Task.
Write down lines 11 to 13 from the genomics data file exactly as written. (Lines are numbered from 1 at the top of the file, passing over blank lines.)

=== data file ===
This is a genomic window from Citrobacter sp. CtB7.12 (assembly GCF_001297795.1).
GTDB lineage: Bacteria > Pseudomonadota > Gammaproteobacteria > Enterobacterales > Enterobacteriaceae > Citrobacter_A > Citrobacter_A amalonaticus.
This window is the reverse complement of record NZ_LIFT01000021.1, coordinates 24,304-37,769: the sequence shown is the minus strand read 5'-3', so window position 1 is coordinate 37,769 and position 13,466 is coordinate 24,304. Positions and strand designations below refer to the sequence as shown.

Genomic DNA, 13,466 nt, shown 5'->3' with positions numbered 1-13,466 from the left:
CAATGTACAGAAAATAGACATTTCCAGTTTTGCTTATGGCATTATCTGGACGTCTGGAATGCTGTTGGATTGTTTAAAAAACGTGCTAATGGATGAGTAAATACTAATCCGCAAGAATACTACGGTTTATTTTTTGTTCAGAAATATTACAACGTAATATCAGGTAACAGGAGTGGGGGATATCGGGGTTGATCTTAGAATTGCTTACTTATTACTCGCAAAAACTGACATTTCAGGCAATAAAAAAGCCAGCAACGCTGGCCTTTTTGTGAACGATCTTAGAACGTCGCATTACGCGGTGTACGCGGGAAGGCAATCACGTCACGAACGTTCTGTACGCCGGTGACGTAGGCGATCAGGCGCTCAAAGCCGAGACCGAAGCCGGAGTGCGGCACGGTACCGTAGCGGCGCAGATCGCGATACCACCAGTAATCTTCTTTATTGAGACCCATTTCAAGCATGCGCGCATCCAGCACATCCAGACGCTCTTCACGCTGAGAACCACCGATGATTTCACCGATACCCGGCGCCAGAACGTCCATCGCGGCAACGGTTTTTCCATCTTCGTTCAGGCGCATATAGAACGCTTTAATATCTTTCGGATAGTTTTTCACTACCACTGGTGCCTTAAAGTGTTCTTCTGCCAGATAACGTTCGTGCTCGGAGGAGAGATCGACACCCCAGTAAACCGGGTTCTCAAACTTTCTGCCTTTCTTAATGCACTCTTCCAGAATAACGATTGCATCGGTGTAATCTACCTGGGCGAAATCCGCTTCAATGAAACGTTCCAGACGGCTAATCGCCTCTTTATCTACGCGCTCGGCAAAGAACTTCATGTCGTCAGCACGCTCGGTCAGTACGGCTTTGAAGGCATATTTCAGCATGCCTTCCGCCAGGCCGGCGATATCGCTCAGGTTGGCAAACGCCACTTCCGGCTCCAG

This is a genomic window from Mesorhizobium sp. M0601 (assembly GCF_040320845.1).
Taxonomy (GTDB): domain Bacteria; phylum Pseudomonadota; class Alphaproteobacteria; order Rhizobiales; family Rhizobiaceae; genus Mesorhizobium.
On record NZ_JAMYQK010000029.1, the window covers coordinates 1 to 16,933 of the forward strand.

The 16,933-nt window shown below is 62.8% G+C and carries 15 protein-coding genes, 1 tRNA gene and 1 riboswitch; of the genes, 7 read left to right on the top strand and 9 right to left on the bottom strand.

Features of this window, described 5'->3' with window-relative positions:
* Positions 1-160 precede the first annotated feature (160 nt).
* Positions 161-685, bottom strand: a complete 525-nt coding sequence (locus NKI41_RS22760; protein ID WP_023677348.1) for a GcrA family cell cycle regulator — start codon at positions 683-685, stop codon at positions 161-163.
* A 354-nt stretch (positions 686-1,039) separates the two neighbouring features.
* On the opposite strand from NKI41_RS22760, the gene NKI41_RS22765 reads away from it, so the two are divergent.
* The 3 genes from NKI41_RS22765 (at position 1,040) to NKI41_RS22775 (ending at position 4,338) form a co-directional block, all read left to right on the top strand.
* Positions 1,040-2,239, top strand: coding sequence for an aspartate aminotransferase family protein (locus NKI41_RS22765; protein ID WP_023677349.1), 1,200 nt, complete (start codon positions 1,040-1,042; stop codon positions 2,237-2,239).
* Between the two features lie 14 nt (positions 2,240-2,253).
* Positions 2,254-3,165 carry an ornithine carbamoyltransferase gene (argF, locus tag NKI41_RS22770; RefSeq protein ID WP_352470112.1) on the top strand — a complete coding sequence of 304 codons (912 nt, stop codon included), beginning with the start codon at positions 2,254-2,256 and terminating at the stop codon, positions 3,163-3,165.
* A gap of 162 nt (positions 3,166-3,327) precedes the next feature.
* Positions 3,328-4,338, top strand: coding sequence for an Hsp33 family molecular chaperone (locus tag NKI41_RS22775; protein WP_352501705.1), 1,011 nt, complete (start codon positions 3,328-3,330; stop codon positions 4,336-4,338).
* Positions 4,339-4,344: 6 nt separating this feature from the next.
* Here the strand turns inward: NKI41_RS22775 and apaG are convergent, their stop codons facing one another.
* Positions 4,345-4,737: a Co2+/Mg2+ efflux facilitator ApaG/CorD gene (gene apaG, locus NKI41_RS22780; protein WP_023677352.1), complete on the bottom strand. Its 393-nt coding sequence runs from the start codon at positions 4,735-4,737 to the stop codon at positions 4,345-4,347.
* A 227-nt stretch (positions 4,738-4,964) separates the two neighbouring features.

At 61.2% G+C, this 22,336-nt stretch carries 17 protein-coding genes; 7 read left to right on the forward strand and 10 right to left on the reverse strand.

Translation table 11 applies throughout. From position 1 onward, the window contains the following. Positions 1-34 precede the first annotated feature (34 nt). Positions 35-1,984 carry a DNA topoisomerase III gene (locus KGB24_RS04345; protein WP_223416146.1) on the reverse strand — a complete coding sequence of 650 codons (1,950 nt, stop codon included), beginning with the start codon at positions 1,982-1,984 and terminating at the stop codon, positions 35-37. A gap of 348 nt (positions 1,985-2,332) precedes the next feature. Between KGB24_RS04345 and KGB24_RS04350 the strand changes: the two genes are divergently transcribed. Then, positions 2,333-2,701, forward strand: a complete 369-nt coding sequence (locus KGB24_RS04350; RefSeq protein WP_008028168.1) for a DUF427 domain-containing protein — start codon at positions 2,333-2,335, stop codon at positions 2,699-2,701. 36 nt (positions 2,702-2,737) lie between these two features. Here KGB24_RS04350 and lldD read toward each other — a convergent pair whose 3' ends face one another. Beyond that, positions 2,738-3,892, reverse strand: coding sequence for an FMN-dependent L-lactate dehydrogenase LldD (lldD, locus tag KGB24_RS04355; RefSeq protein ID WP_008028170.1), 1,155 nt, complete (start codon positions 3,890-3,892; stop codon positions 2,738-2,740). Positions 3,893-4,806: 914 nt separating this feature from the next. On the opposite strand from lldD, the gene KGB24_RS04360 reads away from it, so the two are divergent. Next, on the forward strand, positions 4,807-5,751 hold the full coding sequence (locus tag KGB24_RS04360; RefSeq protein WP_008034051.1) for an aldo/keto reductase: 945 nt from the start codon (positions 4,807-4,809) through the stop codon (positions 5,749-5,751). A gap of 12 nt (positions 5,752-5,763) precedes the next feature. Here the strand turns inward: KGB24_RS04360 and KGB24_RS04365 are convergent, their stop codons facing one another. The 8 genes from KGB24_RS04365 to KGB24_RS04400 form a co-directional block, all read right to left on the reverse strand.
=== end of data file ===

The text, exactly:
* Positions 1-160 precede the first annotated feature (160 nt).
* Positions 161-685, bottom strand: a complete 525-nt coding sequence (locus NKI41_RS22760; protein ID WP_023677348.1) for a GcrA family cell cycle regulator — start codon at positions 683-685, stop codon at positions 161-163.
* A 354-nt stretch (positions 686-1,039) separates the two neighbouring features.